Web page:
If the brown stain does indeed mean the surviving paper is pasted to a backing, then my conclusions drawn from the margins of the backing sheet are not very strong.

Pratesi says: "With respect to a standard tarot of 78 cards, with all three sheets with their 72 cards we are still lacking 6 cards: the four 10s, the Queen of Batons, and the Matto." Printing a 4th block with only six cards seems strange, but without them, the three blocks don't make a tarocchi that makes any sense. A game without tens is possible, and a game without a fool is possible, but how could anyone ever sell a game with queens for only three of the four suits? No tens, no fool, and three of the four queens, is three unlikelies multiplied together, and the third one is just silly. This can't be the truth. If we had a story that worked, we could say: here are blocks, and the first two were used to print regular decks, and all three to print tarocchi decks. If we had that story, we could say: and therefore the regular deck was 48 cards. But we don't have that story, or any story, yet. Therefore the three sheets we have are no evidence at all that a 48 card deck was ever printed and sold from these blocks. If you wanted to claim that the first two blocks were used to print a 48 card game, then what was the third block used for? To print a "tarocchi" game that would get the shopkeeper a sock in the nose from the customer who finds there's a Queen missing?

Perhaps, there was indeed a fourth block with only six cards on it. Later, we shall look for a solution to this mystery, one that doesn't require throwing away most of the fourth sheet. But meanwhile, we shall take a detour to a world of slightly skinnier cards.

Printing 9 cards across the width of the paper.

If what we want to know is, what would be a good system for printing some regular and some tarocchi decks, we can answer that. First, use a 3x9 layout rather than a 3x8 one, which is an 11% reduction in the card width. The size of the paper is pretty much a given, and while fitting 9 cards across may be OK, that is already cutting it close. So 10 across would probably be just too skinny. With a 3x9 layout, each block at can print 27 cards, and that number is pretty much a fixed maximum given the card size and the paper technology of the day. You need three blocks: call them the Pips block, the Faces block, and the Trumps block. (The Faces block has some pips cards on it). The blocks are bolted together two at a time, and you print using size medium (445x571 mm) paper, not half-sheets of it. So the printer who needs R regular and T tarocchi decks, does this:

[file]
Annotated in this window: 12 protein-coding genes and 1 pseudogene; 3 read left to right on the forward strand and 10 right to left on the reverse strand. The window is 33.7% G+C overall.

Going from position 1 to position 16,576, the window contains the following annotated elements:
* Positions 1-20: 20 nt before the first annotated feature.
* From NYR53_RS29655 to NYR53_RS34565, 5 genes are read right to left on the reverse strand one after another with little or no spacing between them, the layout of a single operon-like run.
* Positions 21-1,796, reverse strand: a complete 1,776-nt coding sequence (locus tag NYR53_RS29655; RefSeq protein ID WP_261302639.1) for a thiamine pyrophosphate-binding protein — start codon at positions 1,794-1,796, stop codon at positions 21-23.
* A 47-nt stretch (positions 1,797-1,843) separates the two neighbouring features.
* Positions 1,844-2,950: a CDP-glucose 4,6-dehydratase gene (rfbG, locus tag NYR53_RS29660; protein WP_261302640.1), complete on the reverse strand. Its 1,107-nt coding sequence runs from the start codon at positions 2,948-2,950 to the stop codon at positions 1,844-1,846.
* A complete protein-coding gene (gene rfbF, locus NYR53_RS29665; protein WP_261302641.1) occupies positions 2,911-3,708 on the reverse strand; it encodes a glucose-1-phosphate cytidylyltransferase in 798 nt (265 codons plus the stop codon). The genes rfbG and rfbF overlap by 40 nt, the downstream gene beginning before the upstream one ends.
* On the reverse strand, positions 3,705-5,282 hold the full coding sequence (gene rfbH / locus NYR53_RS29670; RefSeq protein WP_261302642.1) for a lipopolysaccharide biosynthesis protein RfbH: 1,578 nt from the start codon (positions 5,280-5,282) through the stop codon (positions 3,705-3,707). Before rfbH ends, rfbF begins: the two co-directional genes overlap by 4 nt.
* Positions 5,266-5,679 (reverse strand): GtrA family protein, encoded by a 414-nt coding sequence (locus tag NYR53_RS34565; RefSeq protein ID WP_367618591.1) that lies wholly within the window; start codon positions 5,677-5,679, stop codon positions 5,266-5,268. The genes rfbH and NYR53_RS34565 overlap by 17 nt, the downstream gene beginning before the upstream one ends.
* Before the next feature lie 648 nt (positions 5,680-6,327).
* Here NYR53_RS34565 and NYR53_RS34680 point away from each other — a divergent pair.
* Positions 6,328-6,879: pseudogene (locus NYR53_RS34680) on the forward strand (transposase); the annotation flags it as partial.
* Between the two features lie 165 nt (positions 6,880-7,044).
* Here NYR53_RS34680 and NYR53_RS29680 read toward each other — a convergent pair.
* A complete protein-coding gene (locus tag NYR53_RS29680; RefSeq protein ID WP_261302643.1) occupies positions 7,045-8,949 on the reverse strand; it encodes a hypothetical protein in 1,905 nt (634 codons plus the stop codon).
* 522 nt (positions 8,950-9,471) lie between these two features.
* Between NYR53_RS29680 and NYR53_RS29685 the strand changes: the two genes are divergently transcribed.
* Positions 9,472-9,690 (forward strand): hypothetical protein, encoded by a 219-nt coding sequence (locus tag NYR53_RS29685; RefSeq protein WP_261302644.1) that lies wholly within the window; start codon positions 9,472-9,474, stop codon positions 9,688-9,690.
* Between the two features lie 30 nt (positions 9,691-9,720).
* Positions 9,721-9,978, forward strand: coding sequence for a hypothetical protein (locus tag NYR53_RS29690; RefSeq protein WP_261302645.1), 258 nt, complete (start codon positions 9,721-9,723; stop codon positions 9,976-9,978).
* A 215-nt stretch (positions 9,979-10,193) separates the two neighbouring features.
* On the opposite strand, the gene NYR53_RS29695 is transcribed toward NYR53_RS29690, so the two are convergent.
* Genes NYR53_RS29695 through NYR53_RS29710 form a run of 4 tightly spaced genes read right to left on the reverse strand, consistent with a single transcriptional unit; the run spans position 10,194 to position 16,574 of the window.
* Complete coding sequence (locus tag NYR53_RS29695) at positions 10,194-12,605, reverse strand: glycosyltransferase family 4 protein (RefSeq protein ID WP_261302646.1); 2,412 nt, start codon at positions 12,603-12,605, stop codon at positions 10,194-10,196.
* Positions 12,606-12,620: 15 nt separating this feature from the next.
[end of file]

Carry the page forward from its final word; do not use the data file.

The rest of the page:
* He prints X sheets using the Pips and Faces blocks bolted together.
* He prints Y sheets using the Pips and Trumps blocks bolted together.
* He prints Y sheets using the Trumps and Faces blocks bolted together.

What X and Y are, will be revealed shortly. So from that printing, he has made:

* X+Y printings of the Pips block,
* X+Y printings of the Faces block, and
* Y+Y printings of the Trumps block.

He needs T tarocchi and R regular decks. Then here are the formulas for Y and X:

* Y = T/2, or in other words, T = Y+Y
* X = R+Y, or in other words, R = X-Y

The T tarocchi decks will need T Pips, T Faces, and T Trumps printings, and the R regular decks will need R Pips and R Faces printings. So for R regular and T tarocchi decks he needs:

* R+T printings of the Pips block, which is (X-Y) + (Y+Y) printings, which is X+Y printings, which is just what he has.
* R+T printings of the Faces block, which is (X-Y) + (Y+Y) printings, which is X+Y printings, which is just what he has.